Become a Polyglot: Why and How to Learn a New Language?

Become a Polyglot

The prospect of learning a new language for whatever reason is always one that induces excitement. I speak from having experienced similar feelings when I decided to start taking my first lessons in Spanish last year, that excitement might not be lasting as I later observed.

Learning a language is fun as we envision but more than fun it is a lot practical and challenging which could as well be an exercise in futility if the right amount of dedication and time is not committed.

Even while committing one’s self to becoming proficient in speaking another language if there is little understanding of how best one can learn or what steps would be most suitable, the outcome could be far less than expectations which could further dampen confidence going forward.

“Alright! Get your head up, it’s not the end of the world”; I really need that motivation to return to taking my Spanish lessons after months of hiatus. If you in a similar circumstance, you might find this article useful and I would be glad to see responses in the comments section especially of how useful you found this article.

There’s a lot of persons nowadays interested in becoming polyglots; individuals that have mastered multiple languages and each reason is unique to whoever is concerned. Not everyone learns a language so they could work as translator or to enhance their chances of getting employment at an organisation even if in the long run it could count.

If Narcos is your favorite series on Netflix you could be thinking of learning Spanish to become familiar with the conversations. The need to impress friends and family and maybe an internet friend who is a natural could also influence the decision to pursue proficiency in a particular lingo.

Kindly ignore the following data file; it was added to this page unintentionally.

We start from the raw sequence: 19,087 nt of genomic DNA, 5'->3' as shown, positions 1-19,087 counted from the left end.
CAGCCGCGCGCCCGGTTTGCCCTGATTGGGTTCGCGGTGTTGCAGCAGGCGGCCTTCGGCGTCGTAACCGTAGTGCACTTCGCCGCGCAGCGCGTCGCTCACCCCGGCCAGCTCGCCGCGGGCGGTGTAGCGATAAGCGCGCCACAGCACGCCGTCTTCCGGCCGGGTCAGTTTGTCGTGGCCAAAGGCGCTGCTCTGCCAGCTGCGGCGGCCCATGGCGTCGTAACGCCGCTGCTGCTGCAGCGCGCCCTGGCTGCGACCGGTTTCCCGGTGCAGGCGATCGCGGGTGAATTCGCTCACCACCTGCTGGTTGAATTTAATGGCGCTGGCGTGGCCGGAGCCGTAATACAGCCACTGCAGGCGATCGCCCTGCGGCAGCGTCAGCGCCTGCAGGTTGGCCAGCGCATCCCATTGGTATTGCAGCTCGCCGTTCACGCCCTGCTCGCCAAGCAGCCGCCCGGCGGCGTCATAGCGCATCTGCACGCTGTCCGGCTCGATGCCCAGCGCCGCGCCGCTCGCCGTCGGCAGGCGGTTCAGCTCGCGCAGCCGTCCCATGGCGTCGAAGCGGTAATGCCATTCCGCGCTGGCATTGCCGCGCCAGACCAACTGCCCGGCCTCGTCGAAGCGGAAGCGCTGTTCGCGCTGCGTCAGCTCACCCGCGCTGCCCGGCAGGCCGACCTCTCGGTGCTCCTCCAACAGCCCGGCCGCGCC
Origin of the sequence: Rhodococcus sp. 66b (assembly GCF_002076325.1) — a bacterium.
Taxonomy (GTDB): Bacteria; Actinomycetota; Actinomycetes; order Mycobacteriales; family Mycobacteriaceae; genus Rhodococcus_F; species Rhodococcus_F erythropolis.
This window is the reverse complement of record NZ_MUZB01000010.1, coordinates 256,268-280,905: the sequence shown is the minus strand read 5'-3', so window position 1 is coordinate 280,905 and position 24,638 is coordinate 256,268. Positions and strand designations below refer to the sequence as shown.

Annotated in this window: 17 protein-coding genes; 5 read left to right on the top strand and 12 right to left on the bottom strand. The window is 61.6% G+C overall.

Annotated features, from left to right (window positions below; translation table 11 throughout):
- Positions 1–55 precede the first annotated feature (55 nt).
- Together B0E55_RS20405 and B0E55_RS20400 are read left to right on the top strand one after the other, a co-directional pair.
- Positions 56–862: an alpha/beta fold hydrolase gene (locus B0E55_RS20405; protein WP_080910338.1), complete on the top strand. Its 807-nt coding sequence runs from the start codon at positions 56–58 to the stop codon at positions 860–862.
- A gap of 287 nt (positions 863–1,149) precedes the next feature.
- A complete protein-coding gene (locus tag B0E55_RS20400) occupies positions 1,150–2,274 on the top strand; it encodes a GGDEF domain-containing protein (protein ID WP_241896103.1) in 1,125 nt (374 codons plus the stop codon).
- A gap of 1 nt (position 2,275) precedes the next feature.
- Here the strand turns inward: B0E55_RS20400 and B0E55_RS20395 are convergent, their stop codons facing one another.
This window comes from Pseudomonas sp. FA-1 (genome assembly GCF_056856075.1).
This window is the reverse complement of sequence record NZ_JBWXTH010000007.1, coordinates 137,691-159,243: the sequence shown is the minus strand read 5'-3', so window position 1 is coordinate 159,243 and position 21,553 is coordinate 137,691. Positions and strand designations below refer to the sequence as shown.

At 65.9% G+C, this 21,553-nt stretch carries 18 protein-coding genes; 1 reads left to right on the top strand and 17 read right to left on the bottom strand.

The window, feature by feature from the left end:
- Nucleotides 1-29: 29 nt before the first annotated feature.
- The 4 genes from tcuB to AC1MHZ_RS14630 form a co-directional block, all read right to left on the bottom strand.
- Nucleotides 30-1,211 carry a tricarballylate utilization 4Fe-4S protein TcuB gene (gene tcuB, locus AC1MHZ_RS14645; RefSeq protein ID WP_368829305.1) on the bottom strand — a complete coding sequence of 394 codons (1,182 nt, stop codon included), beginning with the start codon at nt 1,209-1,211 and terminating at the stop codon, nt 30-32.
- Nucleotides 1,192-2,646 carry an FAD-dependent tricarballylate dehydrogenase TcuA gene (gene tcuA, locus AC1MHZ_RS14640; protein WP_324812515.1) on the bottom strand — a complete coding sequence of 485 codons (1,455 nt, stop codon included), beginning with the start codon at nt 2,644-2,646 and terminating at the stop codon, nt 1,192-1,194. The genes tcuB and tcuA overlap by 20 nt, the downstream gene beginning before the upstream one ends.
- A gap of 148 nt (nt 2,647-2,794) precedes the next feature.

It is completely ideal that you quiz yourself first about what you intend to make out of learning your desired language. To rephrase it, what is it you are aiming for by giving your time to learning a language that is alien to you.

Most of the time, what this does is give you a drive to keep going even if the task seems very intimidating and challenging.

Now I will show you the bigger picture to help you see why it is beneficial to learn at least a second language.

Why Should You Learn A Foreign Language?

Many of the reasons listed here would pique your interest which does not surprise me considering the possible fact that when you decided to master a foreign language, you most likely envisioned your most personal intention without looking at the whole picture; it’s like thinking chewing was the only way to enjoy a banana until you fortunately got introduced to smoothies.

There are other benefits attached to becoming a diglot or polyglot especially due to the encompassing nature of languages.


Some firms and organisations might require applicants to have knowledge of at least a foreign language before putting in applications.

Most international companies will list this as part of the conditions applicants should meet due to the high possibility of employees needing to interact with foreigners.

Also, having knowledge of a second language especially one that is universal could give an applicant an edge even when it is not listed as part of the requirements.

In Bilateral trade for instance, languages could serve as a barrier if both parties cannot communicate in a similar lingo.

A translator could come in at this point and make things easier for both parties by communicating the interests of both sides but it is even easier when both parties are proficient in a certain language say English and this even bolsters trust which is very important in relations like this.


You want to go on holiday to see the Eiffel Tower in Paris or the Leaning Tower of Pisa for the first time and visit the ‘cuisines’, coffee shops and malls; it is highly possible that as an English speaker you can get someone who also speaks English to take you on tour of the resorts and tourist attractions but visiting places like the local bar where the local lingo fills the air like cologne might unfortunately turn out to be uneventful if you cannot speak the language.